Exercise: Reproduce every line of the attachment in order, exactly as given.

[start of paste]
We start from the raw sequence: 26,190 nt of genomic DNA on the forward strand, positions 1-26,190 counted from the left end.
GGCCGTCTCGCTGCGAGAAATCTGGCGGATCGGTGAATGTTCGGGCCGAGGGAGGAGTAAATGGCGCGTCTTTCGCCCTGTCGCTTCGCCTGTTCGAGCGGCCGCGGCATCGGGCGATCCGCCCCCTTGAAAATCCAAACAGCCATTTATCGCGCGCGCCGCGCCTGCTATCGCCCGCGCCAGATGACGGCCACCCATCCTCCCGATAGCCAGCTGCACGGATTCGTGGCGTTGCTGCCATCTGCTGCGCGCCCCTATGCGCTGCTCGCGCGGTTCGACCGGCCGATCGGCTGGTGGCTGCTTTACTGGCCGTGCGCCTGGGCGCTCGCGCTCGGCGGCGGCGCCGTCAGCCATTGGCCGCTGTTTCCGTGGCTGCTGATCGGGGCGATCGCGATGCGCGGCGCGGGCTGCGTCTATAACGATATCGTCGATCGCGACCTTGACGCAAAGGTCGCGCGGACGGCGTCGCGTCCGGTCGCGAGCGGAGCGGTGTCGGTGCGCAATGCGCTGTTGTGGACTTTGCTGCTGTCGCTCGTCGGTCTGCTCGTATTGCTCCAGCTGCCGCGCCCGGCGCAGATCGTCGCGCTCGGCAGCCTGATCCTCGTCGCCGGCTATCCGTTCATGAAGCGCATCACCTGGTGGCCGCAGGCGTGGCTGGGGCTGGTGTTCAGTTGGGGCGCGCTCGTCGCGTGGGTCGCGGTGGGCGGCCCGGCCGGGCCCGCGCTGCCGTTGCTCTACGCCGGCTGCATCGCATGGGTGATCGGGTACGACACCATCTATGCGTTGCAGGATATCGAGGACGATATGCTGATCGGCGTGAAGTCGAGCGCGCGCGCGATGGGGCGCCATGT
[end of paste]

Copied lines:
We start from the raw sequence: 26,190 nt of genomic DNA on the forward strand, positions 1-26,190 counted from the left end.
GGCCGTCTCGCTGCGAGAAATCTGGCGGATCGGTGAATGTTCGGGCCGAGGGAGGAGTAAATGGCGCGTCTTTCGCCCTGTCGCTTCGCCTGTTCGAGCGGCCGCGGCATCGGGCGATCCGCCCCCTTGAAAATCCAAACAGCCATTTATCGCGCGCGCCGCGCCTGCTATCGCCCGCGCCAGATGACGGCCACCCATCCTCCCGATAGCCAGCTGCACGGATTCGTGGCGTTGCTGCCATCTGCTGCGCGCCCCTATGCGCTGCTCGCGCGGTTCGACCGGCCGATCGGCTGGTGGCTGCTTTACTGGCCGTGCGCCTGGGCGCTCGCGCTCGGCGGCGGCGCCGTCAGCCATTGGCCGCTGTTTCCGTGGCTGCTGATCGGGGCGATCGCGATGCGCGGCGCGGGCTGCGTCTATAACGATATCGTCGATCGCGACCTTGACGCAAAGGTCGCGCGGACGGCGTCGCGTCCGGTCGCGAGCGGAGCGGTGTCGGTGCGCAATGCGCTGTTGTGGACTTTGCTGCTGTCGCTCGTCGGTCTGCTCGTATTGCTCCAGCTGCCGCGCCCGGCGCAGATCGTCGCGCTCGGCAGCCTGATCCTCGTCGCCGGCTATCCGTTCATGAAGCGCATCACCTGGTGGCCGCAGGCGTGGCTGGGGCTGGTGTTCAGTTGGGGCGCGCTCGTCGCGTGGGTCGCGGTGGGCGGCCCGGCCGGGCCCGCGCTGCCGTTGCTCTACGCCGGCTGCATCGCATGGGTGATCGGGTACGACACCATCTATGCGTTGCAGGATATCGAGGACGATATGCTGATCGGCGTGAAGTCGAGCGCGCGCGCGATGGGGCGCCATGT